Special Coverage


Engineers Put 'Spring' in Robots' Step

The ATRIAS robot model developed at Oregon State University uses a "spring-mass" walking approach. The natural-gait method gives human-sized bipedal robots the ability to blindly react to rough terrain, maintain balance, retain an efficiency of motion, and walk like humans.

Posted in: News


Computer Aided Design of Suspension Mechanisms

Automobile suspension mechanisms have to date been designed using two-dimensional graphic oriented methods. Computer-aided design has allowed many two-dimensional mechanisms to be designed much more accurately. However, this has not translated to suspension mechanisms because these mechanisms are not two-dimensional but instead three-dimensional.

Posted in: White Papers, Electronics & Computers


Advances in Bluetooth Low Energy Technology to Power Wireless Medical Devices

The trend for drug delivery, diagnostic and other medical devices is towards ‘smaller and smarter.’ The devices are focusing on high functionality and intuitiveness, resulting in improved therapy, better compliance and lower patient cost. Wireless connections are making it easier to ensure patient compliance. But, these ‘smaller and smarter’ devices require integrated electronics.

Posted in: Webinars, On-Demand Webinars


Do the benefits of drone registration outweigh the drawbacks?

This week's Question: Last week, the U.S. Transportation Department and Federal Aviation Administration announced that drone hobbyists will have to register their aircraft or face unspecified penalties. The move is an attempt to prevent the unmanned aircraft from compromising air safety, as the number of complaints about errant flyers has grown in recent months. Challenges remain, however, including which drones will require registration, how users will register the devices, and whether the policy will apply to devices that have already been sold or have been 3D-printed. What do you think? Do the benefits of drone registration outweigh the drawbacks?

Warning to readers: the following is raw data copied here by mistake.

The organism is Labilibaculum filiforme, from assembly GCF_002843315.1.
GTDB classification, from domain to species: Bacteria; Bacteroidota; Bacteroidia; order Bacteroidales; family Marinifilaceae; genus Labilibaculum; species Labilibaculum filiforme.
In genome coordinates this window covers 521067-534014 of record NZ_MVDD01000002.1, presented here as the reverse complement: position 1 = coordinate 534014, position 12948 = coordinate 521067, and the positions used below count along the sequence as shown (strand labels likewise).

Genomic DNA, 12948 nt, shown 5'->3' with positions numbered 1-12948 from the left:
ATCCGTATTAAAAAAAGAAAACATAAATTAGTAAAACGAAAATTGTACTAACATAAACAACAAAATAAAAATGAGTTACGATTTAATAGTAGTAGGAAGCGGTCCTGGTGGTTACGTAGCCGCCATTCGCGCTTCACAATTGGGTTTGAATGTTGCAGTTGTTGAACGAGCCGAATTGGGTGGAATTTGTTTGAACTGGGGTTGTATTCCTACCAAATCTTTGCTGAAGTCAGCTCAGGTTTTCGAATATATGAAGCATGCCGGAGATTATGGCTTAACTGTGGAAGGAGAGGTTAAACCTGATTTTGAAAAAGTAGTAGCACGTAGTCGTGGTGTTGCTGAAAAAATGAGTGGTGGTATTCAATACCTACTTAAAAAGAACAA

Posted in: Question of the Week


Sense Element Pump Ripple Fatigue

Aerospace sensor technology is plagued by the balance between sensitivity and durability. As devices become more fragile in the pursuit of achieving higher accuracy they find themselves torn apart in the process. Hydra-Electric solves this using a special sense element of stainless steel construction capable of withstanding the harshest pressure spike environments without the use of a snubber. Using finite element analysis, it was revealed that near infinite fatigue life is achieved even in high pressure applications. This demonstrates the superiority of a stainless steel flexure sense element over conventional piezoresistive silicon (PRT).

Posted in: White Papers, Data Acquisition, Sensors


New Sensor Peers Inside Fingertip

Scientists from The Langevin Institute, Paris, France, have constructed a new fingerprint imaging system that peers inside the finger to take a picture — a more reliable and secure way of identifying individuals. The fingerprint sensor, based on full field optical coherence tomography (FF-OCT), uses an inexpensive fast camera.

Posted in: News


Amy Keith, Environmental Engineer, Marshall Space Flight Center, Huntsville, AL

Environmental engineer Amy Keith and her team developed a low-cost detector of contaminants in plants and surrounding groundwater. The non-destructive technology scans the surface of a leaf for spectral signatures. NASA currently seeks a development partner for the hyperspectral estimator.

Posted in: Who's Who